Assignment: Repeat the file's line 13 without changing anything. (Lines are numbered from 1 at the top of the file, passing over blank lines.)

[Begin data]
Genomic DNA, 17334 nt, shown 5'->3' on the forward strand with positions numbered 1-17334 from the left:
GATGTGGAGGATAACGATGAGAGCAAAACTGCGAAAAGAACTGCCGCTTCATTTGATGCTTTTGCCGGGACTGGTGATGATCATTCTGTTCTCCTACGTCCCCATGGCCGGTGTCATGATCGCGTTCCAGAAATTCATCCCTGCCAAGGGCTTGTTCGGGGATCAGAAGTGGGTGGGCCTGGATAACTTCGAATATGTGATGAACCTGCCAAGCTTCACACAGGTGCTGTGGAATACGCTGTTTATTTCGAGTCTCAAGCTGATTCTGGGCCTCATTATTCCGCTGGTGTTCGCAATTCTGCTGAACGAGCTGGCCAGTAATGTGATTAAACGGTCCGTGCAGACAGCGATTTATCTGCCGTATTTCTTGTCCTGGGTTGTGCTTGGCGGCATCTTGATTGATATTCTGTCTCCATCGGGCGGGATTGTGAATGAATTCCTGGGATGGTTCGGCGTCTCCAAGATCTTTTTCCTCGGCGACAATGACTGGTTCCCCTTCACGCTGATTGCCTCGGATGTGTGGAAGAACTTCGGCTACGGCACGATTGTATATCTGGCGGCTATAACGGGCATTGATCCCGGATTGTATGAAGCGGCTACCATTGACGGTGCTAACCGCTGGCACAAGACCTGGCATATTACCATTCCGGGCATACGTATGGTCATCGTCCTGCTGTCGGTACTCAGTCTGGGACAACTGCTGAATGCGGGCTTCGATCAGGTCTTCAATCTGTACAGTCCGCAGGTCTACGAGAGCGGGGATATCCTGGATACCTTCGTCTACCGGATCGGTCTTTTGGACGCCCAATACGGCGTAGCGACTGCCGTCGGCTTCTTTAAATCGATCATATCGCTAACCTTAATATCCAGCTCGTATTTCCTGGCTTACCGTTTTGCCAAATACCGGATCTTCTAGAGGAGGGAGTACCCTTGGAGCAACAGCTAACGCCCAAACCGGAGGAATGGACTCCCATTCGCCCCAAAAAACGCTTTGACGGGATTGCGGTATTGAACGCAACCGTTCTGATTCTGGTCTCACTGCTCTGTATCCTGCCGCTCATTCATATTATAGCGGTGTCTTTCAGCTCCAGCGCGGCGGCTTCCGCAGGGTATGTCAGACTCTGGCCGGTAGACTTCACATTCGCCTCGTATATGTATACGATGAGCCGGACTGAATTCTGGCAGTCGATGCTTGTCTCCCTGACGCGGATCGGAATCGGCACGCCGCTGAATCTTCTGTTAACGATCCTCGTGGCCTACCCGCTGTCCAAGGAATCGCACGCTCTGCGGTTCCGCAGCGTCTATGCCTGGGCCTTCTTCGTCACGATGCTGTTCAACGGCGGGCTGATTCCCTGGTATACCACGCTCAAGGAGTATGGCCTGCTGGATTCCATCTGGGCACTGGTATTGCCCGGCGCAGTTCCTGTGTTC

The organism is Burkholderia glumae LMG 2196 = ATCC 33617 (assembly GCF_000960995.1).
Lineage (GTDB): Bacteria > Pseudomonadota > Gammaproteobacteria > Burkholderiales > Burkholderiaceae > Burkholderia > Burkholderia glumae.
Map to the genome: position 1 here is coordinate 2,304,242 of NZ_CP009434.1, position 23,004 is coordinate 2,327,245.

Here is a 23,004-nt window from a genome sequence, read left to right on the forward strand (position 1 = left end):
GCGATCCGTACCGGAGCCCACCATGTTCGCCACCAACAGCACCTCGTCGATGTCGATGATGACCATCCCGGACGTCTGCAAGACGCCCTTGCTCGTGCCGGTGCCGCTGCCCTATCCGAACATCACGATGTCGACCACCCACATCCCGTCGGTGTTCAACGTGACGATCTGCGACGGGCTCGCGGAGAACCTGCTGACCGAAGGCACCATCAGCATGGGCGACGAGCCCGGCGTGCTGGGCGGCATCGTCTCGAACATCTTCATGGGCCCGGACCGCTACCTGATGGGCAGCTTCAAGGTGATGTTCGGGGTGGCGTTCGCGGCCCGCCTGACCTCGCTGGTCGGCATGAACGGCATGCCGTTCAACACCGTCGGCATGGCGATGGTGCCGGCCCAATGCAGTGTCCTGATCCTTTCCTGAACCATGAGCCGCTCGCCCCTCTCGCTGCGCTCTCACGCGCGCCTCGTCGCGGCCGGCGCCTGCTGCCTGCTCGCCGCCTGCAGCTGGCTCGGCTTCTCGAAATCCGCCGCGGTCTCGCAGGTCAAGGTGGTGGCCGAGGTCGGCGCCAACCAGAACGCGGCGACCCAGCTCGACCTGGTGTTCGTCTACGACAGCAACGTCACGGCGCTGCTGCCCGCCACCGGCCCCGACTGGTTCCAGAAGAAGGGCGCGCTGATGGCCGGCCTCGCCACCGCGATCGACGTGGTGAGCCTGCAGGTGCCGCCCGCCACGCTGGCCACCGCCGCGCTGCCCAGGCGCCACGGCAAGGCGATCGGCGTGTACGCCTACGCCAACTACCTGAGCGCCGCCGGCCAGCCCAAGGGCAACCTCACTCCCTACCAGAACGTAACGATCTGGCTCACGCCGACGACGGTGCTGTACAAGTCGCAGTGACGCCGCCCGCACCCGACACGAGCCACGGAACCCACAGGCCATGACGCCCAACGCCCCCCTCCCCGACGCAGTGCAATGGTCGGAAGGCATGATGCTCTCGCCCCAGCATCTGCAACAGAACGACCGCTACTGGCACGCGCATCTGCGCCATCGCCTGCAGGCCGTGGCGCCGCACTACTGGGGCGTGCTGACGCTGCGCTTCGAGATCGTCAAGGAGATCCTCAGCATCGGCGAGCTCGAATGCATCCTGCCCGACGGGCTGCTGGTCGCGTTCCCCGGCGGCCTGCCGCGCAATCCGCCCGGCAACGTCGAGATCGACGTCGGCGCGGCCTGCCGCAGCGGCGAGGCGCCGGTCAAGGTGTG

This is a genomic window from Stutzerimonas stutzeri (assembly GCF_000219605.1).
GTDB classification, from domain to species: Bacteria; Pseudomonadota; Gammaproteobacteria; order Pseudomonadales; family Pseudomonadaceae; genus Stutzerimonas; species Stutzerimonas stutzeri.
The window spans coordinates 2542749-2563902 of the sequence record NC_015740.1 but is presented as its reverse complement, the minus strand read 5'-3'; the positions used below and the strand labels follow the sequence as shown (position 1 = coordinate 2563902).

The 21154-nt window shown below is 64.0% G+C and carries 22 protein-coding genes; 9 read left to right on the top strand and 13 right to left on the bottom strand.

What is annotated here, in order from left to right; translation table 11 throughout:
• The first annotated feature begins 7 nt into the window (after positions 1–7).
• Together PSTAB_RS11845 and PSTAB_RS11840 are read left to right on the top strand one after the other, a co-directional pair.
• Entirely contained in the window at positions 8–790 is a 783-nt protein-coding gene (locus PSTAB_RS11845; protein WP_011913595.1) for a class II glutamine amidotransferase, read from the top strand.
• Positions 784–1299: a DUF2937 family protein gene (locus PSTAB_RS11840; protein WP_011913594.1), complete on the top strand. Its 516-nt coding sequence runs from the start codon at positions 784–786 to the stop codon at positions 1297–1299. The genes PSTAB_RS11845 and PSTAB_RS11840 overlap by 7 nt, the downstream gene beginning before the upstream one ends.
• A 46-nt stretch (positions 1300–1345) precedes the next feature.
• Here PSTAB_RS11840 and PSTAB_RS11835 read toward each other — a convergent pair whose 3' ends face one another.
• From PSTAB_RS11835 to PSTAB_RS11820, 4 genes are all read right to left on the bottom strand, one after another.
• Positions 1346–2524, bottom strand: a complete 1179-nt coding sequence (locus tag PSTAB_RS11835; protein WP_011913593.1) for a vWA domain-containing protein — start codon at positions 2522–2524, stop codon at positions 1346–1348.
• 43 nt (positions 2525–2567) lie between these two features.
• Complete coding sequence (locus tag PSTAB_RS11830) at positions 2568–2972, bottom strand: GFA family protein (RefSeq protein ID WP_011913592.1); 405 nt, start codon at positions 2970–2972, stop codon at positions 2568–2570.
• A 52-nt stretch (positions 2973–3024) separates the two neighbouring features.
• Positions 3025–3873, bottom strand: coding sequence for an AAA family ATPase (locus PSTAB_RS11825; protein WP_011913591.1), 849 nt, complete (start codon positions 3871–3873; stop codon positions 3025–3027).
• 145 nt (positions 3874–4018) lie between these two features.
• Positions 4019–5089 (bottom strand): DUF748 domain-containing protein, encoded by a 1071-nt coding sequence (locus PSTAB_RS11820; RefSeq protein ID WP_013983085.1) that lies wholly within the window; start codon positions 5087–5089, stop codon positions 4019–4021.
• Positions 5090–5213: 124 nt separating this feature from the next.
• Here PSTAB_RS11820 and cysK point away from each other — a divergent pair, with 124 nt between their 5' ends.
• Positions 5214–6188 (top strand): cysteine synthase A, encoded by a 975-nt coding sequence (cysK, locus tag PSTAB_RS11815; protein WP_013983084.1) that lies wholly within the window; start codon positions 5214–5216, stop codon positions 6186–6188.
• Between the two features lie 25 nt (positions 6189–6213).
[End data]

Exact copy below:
• The first annotated feature begins 7 nt into the window (after positions 1–7).